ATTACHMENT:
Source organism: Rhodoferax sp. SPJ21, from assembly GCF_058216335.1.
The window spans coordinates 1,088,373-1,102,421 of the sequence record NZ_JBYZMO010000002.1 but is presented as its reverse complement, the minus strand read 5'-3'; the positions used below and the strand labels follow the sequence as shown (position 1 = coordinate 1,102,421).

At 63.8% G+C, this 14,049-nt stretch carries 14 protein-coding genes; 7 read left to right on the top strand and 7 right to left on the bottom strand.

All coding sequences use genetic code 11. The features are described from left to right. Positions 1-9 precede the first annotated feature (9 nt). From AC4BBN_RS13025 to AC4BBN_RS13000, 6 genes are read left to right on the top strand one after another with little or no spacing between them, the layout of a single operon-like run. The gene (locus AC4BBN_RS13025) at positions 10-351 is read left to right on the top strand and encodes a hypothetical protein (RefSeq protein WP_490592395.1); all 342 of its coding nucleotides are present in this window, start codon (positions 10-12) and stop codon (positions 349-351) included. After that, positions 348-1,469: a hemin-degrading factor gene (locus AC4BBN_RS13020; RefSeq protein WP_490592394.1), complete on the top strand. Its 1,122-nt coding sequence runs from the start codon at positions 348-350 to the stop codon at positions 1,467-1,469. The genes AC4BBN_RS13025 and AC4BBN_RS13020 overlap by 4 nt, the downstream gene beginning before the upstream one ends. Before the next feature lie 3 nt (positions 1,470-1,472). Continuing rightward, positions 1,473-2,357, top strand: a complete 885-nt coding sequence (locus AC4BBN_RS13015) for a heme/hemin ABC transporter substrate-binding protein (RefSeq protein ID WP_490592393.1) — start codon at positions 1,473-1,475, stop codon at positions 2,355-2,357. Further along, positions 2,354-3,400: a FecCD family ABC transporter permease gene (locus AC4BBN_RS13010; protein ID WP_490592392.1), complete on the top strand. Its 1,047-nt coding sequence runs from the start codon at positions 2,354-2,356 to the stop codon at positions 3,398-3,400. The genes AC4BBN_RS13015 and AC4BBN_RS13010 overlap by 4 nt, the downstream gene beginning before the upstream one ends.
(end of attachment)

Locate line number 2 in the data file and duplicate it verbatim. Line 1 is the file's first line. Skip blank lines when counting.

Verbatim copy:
The window spans coordinates 1,088,373-1,102,421 of the sequence record NZ_JBYZMO010000002.1 but is presented as its reverse complement, the minus strand read 5'-3'; the positions used below and the strand labels follow the sequence as shown (position 1 = coordinate 1,102,421).